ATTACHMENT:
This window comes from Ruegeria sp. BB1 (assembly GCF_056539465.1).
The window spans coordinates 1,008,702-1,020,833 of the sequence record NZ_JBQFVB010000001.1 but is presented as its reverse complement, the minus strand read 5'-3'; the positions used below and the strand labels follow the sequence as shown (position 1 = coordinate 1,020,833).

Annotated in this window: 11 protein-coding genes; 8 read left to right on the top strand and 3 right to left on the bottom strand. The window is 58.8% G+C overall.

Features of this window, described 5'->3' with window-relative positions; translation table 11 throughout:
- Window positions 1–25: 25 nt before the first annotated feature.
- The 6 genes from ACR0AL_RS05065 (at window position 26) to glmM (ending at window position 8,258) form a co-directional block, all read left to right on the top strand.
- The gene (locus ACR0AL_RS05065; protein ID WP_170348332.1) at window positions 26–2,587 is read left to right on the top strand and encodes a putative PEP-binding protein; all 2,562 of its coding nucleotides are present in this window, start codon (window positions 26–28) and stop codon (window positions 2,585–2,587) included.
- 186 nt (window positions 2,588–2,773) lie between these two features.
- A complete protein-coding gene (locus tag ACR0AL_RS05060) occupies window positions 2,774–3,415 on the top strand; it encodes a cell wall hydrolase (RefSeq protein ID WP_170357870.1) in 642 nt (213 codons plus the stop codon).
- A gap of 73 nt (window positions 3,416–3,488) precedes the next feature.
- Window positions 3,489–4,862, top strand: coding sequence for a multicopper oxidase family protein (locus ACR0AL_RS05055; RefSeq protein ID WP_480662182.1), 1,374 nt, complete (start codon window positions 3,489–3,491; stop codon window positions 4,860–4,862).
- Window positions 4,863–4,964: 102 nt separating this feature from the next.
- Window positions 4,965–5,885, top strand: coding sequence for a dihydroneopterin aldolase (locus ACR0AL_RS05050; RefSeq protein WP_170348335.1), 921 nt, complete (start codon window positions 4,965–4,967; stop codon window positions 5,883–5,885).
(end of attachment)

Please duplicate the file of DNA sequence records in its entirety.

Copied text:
This window comes from Ruegeria sp. BB1 (assembly GCF_056539465.1).
The window spans coordinates 1,008,702-1,020,833 of the sequence record NZ_JBQFVB010000001.1 but is presented as its reverse complement, the minus strand read 5'-3'; the positions used below and the strand labels follow the sequence as shown (position 1 = coordinate 1,020,833).

Annotated in this window: 11 protein-coding genes; 8 read left to right on the top strand and 3 right to left on the bottom strand. The window is 58.8% G+C overall.

Features of this window, described 5'->3' with window-relative positions; translation table 11 throughout:
- Window positions 1–25: 25 nt before the first annotated feature.
- The 6 genes from ACR0AL_RS05065 (at window position 26) to glmM (ending at window position 8,258) form a co-directional block, all read left to right on the top strand.
- The gene (locus ACR0AL_RS05065; protein ID WP_170348332.1) at window positions 26–2,587 is read left to right on the top strand and encodes a putative PEP-binding protein; all 2,562 of its coding nucleotides are present in this window, start codon (window positions 26–28) and stop codon (window positions 2,585–2,587) included.
- 186 nt (window positions 2,588–2,773) lie between these two features.
- A complete protein-coding gene (locus tag ACR0AL_RS05060) occupies window positions 2,774–3,415 on the top strand; it encodes a cell wall hydrolase (RefSeq protein ID WP_170357870.1) in 642 nt (213 codons plus the stop codon).
- A gap of 73 nt (window positions 3,416–3,488) precedes the next feature.
- Window positions 3,489–4,862, top strand: coding sequence for a multicopper oxidase family protein (locus ACR0AL_RS05055; RefSeq protein ID WP_480662182.1), 1,374 nt, complete (start codon window positions 3,489–3,491; stop codon window positions 4,860–4,862).
- Window positions 4,863–4,964: 102 nt separating this feature from the next.
- Window positions 4,965–5,885, top strand: coding sequence for a dihydroneopterin aldolase (locus ACR0AL_RS05050; RefSeq protein WP_170348335.1), 921 nt, complete (start codon window positions 4,965–4,967; stop codon window positions 5,883–5,885).